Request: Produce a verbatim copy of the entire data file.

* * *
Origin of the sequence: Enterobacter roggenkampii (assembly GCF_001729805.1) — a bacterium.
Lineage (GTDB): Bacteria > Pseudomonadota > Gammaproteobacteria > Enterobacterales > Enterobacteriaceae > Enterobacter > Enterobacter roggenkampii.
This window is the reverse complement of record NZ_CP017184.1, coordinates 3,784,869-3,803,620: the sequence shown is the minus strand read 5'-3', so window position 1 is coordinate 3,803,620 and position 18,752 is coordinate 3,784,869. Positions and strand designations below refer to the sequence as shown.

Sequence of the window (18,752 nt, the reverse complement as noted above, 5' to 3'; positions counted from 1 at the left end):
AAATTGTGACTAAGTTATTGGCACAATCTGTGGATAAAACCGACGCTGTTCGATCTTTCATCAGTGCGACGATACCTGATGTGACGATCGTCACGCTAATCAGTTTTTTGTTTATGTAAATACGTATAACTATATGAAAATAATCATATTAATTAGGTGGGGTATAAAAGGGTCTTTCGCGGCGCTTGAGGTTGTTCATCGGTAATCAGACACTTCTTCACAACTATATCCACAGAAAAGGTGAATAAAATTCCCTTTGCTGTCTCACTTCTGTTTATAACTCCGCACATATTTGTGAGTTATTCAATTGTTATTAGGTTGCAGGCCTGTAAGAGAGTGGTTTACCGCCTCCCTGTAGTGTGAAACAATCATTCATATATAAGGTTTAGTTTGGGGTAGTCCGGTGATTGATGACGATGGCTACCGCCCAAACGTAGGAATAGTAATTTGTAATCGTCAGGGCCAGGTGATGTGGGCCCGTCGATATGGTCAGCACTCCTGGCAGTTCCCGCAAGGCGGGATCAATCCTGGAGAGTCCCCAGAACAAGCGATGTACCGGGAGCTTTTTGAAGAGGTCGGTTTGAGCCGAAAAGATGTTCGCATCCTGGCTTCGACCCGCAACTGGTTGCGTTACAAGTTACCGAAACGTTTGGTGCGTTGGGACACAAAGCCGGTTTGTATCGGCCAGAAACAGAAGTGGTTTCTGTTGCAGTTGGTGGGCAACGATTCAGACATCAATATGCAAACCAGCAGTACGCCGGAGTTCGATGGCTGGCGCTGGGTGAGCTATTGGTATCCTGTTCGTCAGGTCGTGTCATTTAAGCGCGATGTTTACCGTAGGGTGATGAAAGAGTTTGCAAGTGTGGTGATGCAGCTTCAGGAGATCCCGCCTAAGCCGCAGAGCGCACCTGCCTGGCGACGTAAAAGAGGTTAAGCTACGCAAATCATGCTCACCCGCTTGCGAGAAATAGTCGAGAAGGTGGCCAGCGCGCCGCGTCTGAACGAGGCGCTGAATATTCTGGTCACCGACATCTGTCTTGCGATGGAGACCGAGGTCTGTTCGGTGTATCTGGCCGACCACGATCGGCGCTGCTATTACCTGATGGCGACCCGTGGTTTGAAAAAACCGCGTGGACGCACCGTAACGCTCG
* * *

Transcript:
Origin of the sequence: Enterobacter roggenkampii (assembly GCF_001729805.1) — a bacterium.
Lineage (GTDB): Bacteria > Pseudomonadota > Gammaproteobacteria > Enterobacterales > Enterobacteriaceae > Enterobacter > Enterobacter roggenkampii.
This window is the reverse complement of record NZ_CP017184.1, coordinates 3,784,869-3,803,620: the sequence shown is the minus strand read 5'-3', so window position 1 is coordinate 3,803,620 and position 18,752 is coordinate 3,784,869. Positions and strand designations below refer to the sequence as shown.

Sequence of the window (18,752 nt, the reverse complement as noted above, 5' to 3'; positions counted from 1 at the left end):
AAATTGTGACTAAGTTATTGGCACAATCTGTGGATAAAACCGACGCTGTTCGATCTTTCATCAGTGCGACGATACCTGATGTGACGATCGTCACGCTAATCAGTTTTTTGTTTATGTAAATACGTATAACTATATGAAAATAATCATATTAATTAGGTGGGGTATAAAAGGGTCTTTCGCGGCGCTTGAGGTTGTTCATCGGTAATCAGACACTTCTTCACAACTATATCCACAGAAAAGGTGAATAAAATTCCCTTTGCTGTCTCACTTCTGTTTATAACTCCGCACATATTTGTGAGTTATTCAATTGTTATTAGGTTGCAGGCCTGTAAGAGAGTGGTTTACCGCCTCCCTGTAGTGTGAAACAATCATTCATATATAAGGTTTAGTTTGGGGTAGTCCGGTGATTGATGACGATGGCTACCGCCCAAACGTAGGAATAGTAATTTGTAATCGTCAGGGCCAGGTGATGTGGGCCCGTCGATATGGTCAGCACTCCTGGCAGTTCCCGCAAGGCGGGATCAATCCTGGAGAGTCCCCAGAACAAGCGATGTACCGGGAGCTTTTTGAAGAGGTCGGTTTGAGCCGAAAAGATGTTCGCATCCTGGCTTCGACCCGCAACTGGTTGCGTTACAAGTTACCGAAACGTTTGGTGCGTTGGGACACAAAGCCGGTTTGTATCGGCCAGAAACAGAAGTGGTTTCTGTTGCAGTTGGTGGGCAACGATTCAGACATCAATATGCAAACCAGCAGTACGCCGGAGTTCGATGGCTGGCGCTGGGTGAGCTATTGGTATCCTGTTCGTCAGGTCGTGTCATTTAAGCGCGATGTTTACCGTAGGGTGATGAAAGAGTTTGCAAGTGTGGTGATGCAGCTTCAGGAGATCCCGCCTAAGCCGCAGAGCGCACCTGCCTGGCGACGTAAAAGAGGTTAAGCTACGCAAATCATGCTCACCCGCTTGCGAGAAATAGTCGAGAAGGTGGCCAGCGCGCCGCGTCTGAACGAGGCGCTGAATATTCTGGTCACCGACATCTGTCTTGCGATGGAGACCGAGGTCTGTTCGGTGTATCTGGCCGACCACGATCGGCGCTGCTATTACCTGATGGCGACCCGTGGTTTGAAAAAACCGCGTGGACGCACCGTAACGCTCG